Saturday, 8 November 2008

Rain, rain, go away...

...I have been told, by several - no, make that many - unrelated people, that it is going to rain here every day between now and Spring 2009. It seems that the Fella doesn't call it 'the rainforest' for nothing.

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The furniture storage units have arrived and DIY is almost on track!

People look at me incredulously when I tell them that I am here for another 5 months, "What? You came to Vancouver in October? For 6 months? Don't you know that it is going to rain every single day between now and March?!"

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Enroute to Port Moody to track down the Black Sheep Yarns store (no, we didn't find it)

I have been doing my best to ignore the glum tone in their voices. I have been doing my best to remain cheerful and celebrate each and every low sun setting autumn day.

However, as it turns out, they were not joking and they were not exaggerating - I am hard put to remember the last day that it did not rain recently. Actually, there is a heavy rainfall warning in effect at present.

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Downtown Vancouver, enroute home from BC Creative Expo

The last time that I felt like this? I was living on the West Coast of Scotland. Actually, the Fella just laughed when I read him the first bit of this post and quipped that Vancouver makes Scotland look like a desert.

Generally, it seems that the sky is an unremitting, steely grey here. It's only October and some days it only ever seems to half lift itself out of a UK 3-4pm deep winter gloom. On other days, just to add interest to the grey - any remainly light is obscured by fogginess. Nice.

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Enroute to a Christmas rag quilt class

In the past? I didn't think that gloomy days affected me at all. It turns out that I was wrong - they are more life and energy sapping than you can imagine.

So I am stalking websites like this with a feeling of dreadful longing - does anyone have any experience of these things and how well they do (or do not) work?!

Notes: craft update, relating to the above is coming very soon, just once I've thrown the Fella off the scent - o-k-a-y I have not been doing quite as much DIY as I am supposed to have done by today's date but amazingly, we are still on track. See?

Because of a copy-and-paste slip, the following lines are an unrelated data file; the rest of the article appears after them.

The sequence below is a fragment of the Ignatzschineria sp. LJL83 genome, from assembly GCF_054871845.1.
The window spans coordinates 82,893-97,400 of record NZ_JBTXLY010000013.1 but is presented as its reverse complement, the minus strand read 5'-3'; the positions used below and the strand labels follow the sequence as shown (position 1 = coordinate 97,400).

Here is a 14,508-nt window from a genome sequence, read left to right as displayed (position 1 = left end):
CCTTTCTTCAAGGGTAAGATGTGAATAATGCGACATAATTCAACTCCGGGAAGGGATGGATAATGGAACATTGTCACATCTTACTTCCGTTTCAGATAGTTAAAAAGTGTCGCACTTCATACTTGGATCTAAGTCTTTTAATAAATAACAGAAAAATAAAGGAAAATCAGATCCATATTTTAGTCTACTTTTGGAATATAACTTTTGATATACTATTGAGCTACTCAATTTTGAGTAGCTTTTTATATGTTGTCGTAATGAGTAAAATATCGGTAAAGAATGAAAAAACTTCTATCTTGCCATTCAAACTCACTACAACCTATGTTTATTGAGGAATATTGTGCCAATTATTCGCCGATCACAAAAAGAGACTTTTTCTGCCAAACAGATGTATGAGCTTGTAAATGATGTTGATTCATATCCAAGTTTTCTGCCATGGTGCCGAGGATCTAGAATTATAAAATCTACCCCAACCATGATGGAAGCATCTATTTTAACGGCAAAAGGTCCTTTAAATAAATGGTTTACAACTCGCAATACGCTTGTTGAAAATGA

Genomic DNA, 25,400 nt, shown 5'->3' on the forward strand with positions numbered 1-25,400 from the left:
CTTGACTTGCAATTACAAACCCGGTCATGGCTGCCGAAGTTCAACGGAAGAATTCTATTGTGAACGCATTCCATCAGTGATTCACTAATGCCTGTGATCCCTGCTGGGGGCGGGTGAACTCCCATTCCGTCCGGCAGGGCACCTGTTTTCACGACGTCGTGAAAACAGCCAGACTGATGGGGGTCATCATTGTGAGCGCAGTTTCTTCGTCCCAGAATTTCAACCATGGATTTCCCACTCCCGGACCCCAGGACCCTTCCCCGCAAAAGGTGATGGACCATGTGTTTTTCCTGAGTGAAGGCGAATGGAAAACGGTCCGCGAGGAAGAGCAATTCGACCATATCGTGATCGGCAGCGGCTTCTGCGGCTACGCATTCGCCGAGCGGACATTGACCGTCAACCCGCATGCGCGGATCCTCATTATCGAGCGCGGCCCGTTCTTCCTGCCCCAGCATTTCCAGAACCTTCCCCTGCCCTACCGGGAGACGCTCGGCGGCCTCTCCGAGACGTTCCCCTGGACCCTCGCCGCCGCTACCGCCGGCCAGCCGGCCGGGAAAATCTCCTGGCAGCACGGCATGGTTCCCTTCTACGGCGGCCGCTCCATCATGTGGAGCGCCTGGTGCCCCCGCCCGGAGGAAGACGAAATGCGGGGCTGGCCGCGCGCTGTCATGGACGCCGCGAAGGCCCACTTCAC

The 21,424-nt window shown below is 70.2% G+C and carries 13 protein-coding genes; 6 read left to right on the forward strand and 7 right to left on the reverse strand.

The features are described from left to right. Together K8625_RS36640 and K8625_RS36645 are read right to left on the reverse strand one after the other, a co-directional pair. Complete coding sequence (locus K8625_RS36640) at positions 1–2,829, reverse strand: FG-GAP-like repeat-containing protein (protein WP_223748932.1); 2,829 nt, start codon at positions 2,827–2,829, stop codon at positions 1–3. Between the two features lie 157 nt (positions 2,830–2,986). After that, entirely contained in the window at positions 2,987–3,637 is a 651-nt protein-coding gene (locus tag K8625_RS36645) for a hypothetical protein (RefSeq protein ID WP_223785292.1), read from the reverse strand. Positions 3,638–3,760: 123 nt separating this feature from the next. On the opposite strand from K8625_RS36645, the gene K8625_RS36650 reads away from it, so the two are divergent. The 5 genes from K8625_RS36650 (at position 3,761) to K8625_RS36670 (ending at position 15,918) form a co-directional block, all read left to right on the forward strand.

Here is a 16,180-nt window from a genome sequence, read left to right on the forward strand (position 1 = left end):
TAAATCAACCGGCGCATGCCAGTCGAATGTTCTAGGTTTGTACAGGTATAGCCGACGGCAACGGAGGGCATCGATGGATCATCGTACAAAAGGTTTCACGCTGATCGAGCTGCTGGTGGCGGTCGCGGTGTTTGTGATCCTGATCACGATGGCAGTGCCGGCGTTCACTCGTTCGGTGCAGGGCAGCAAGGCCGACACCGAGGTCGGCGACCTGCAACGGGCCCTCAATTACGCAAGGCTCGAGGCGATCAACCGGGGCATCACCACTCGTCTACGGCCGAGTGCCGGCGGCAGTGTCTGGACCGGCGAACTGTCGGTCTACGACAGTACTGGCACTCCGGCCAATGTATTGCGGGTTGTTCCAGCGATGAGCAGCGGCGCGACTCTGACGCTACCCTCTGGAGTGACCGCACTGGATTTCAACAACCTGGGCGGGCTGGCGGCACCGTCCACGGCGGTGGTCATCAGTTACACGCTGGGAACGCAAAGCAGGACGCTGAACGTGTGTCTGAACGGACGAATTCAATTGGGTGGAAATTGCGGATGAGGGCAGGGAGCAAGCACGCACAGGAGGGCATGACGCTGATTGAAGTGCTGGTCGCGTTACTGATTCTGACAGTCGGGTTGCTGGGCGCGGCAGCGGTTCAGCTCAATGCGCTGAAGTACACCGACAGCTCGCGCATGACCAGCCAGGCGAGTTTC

House Project 1

5 comments:

Robynn said...

My sympathies. I found it reeeeeeally hard adjusting to the long, dark, grey UK winters - okay so Vancouver is obviously worse - but the adjustment is probably similar. I haven't ever tried those lamps but I've heard very good things about them indeed; I would definitely recommend giving it a try. (I didn't buy one when I first came over because I was way broke. By the time I could afford one, I had gotten used to the weather and didn't feel such a need any more.)

Justine said...

OK - I asked Steve, who's been designing lights for over ten years, and he said a very qualified yes. He said what's important is the quality of the light, when you get it and for how long, and that you should be careful about paying too much money for a light that claims to help SAD disorder (and then he said something about light levels and household wattage that went a bit over my head). He said that there are some ongoing studies into whether night-shift workers are more likely to benefit from these lamps than people who use them during the daytime for SAD, and he also said that you can't underestimate the psychomatic benefit of having one of these lamps.

If you do want one, look for a SAD lamp that replicates the colour of the sun during the day: in the morning, the sun is a warm yellow, midday the sun is cool white, and afternoon/evening it goes back to a warm yellow colour.

Let me know if you'd like more information as Steve can point you towards some research.

Hope that helps!

Clumsy Knitter said...

I used to live in Minnesota where dark, dreary winters drag on. While I was there I worked for a graduate program in Psychology and happened to have occasion to read several studies on the benefits of those lamps. Yes, they do work and like the previous poster said, it does matter what the level of the light is, time of day, and length of exposure. Doctors can even "prescribe" lamp therapy and give you a specific regimen. I could never afford one of those lamps, but I did use a sunrise clock to help me get up in the mornings. :)

Dotty said...

Black Sheep Yarns is pretty easy to get to. Here are some directions: Head east on Hastings, it turns into Barnet Hwy, when Barnet ends, turn left onto St. Johns, turn left on Grant St (6 blocks from Barnet), and it's at the end of the block on the right hand side. There's a big awning - you can't miss it. Come visit next Sat - I'll be working there.

yogicknitter said...

If it is any consolation at all the weather here has been totally shite since the end of the half term holiday. It was another rainy day in school today with no outside playtime and the kids are climbing the walls, literally and tomorrow isn't going to be any better and I have to do the corridor patrol.
You certainly seem to be managing to get around the area and check out what is going on locally. I only got out once on Sunday to stand for an hour and a half in the rain waiting by a bus stop for a coach to come back with a load of Brownies including Emilie from a day trip to Legoland. One of the parents was supposed to come and let us know they were delayed but they didn't bother. They stayed inside in the warm! I didn't have a brolley and I got very, very wet. The worst bit was being there all on my own thinking I was the only parent who hadn't recieved a message. At least a bit later some others turned up too!